5

An older question, but I think the topic is more relevant than ever given the new direction of Angular 2.0. I would say a best practice is to write code with as few dependencies on a particular framework as possible. Only use the framework specific parts where it adds direct value.

Currently it seems like the Angular service is one of the few concepts that will make it to the next generation of Angular, so it's probably smart to follow the general guideline of moving all logic to services. However, I would argue that you can make decoupled models even without a direct dependency on Angular services. Creating self contained objects with only necessary dependencies and responsibilities is probably the way to go. It also makes life a lot easier when doing automated testing. Single responsibility is a buzz work these days, but it does make a lot of sense!

Here is an example of a patter I consider good for decoupling the object model from the dom.

http://www.syntaxsuccess.com/viewarticle/548ebac8ecdac75c8a09d58e

A key goal is to structure your code in a way that makes it just as easy to use from a unit tests as from a view. If you achieve that you are well positioned to write realistic and useful tests.

4

I've tried to tackle that exact issue in this blog post.

Basically, the best home for data modeling is in services and factories. However, depending on how you retrieve your data and the complexity of the behaviors you need, there are lots of different ways to go about the implementation. Angular currently has no standard way or best practice.

The post covers three approaches, using $http, $resource, and Restangular.

Here's some example code for each, with a custom getResult() method on the Job model:

Restangular (easy peasy):

angular.module('job.models', [])
  .service('Job', ['Restangular', function(Restangular) {
    var Job = Restangular.service('jobs');

    Restangular.extendModel('jobs', function(model) {
      model.getResult = function() {
        if (this.status == 'complete') {
          if (this.passed === null) return "Finished";
          else if (this.passed === true) return "Pass";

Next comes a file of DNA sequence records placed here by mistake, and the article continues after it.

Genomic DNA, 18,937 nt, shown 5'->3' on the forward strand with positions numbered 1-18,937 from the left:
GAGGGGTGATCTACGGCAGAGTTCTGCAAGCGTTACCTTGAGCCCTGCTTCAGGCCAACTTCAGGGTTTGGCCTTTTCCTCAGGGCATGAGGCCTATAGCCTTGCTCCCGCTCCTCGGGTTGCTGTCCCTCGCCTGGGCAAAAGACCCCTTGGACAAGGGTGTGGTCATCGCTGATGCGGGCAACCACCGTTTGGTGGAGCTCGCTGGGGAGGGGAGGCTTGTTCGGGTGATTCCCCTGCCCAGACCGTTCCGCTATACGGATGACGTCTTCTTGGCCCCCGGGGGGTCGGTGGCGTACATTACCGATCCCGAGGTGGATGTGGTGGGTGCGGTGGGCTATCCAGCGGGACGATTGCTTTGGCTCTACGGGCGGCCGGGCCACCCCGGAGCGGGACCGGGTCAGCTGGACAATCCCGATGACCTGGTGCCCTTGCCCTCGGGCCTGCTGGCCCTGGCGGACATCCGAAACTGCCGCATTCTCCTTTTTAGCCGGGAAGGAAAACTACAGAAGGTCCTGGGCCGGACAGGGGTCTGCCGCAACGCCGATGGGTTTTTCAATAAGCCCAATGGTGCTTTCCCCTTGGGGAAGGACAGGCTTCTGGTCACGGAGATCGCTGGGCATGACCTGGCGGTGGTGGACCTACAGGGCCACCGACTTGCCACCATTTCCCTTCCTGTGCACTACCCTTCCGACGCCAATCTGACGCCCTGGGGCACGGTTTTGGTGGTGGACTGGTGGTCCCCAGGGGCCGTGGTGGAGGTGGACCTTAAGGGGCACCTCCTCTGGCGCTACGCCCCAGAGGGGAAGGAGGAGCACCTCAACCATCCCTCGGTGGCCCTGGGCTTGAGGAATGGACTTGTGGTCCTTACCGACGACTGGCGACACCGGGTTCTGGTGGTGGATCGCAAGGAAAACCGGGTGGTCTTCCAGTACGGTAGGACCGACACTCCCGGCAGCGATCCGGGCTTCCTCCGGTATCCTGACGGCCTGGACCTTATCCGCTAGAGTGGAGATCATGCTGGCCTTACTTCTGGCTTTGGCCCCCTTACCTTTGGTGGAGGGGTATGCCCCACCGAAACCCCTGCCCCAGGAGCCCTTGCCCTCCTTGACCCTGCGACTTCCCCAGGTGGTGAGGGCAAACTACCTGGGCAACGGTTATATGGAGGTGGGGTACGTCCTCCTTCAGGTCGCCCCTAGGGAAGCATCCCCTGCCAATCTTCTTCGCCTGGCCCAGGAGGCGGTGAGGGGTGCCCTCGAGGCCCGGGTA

else if (this.passed === false) return "Fail";
        }
        else return "Running";
      };

      return model;
    });

    return Job;
  }]);

$resource (slightly more convoluted):

angular.module('job.models', [])
    .factory('Job', ['$resource', function($resource) {
        var Job = $resource('/api/jobs/:jobId', { full: 'true', jobId: '@id' }, {
            query: {
                method: 'GET',
                isArray: false,
                transformResponse: function(data, header) {
                    var wrapped = angular.fromJson(data);
                    angular.forEach(wrapped.items, function(item, idx) {
                        wrapped.items[idx] = new Job(item);
                    });
                    return wrapped;
                }
            }
        });

        Job.prototype.getResult = function() {
            if (this.status == 'complete') {
                if (this.passed === null) return "Finished";
                else if (this.passed === true) return "Pass";
                else if (this.passed === false) return "Fail";
            }
            else return "Running";
        };

        return Job;
    }]);

$http (hardcore):

angular.module('job.models', [])
    .service('JobManager', ['$q', '$http', 'Job', function($q, $http, Job) {
        return {
            getAll: function(limit) {
                var deferred = $q.defer();

                $http.get('/api/jobs?limit=' + limit + '&full=true').success(function(data) {
                    var jobs = [];
                    for (var i = 0; i < data.objects.length; i ++) {
                        jobs.push(new Job(data.objects[i]));
                    }
                    deferred.resolve(jobs);
                });

                return deferred.promise;
            }
        };
    }])
    .factory('Job', function() {
        function Job(data) {
            for (attr in data) {
                if (data.hasOwnProperty(attr))
                    this[attr] = data[attr];
            }
        }

        Job.prototype.getResult = function() {
            if (this.status == 'complete') {
                if (this.passed === null) return "Finished";
                else if (this.passed === true) return "Pass";
                else if (this.passed === false) return "Fail";
            }
            else return "Running";
        };

        return Job;
    });

The blog post itself goes into more detail on the reasoning behind why you might use each approach, as well as code examples of how to use the models in your controllers:

AngularJS Data Models: $http VS $resource VS Restangular

There's a possibility Angular 2.0 will offer a more robust solution to data modeling that gets everyone on the same page.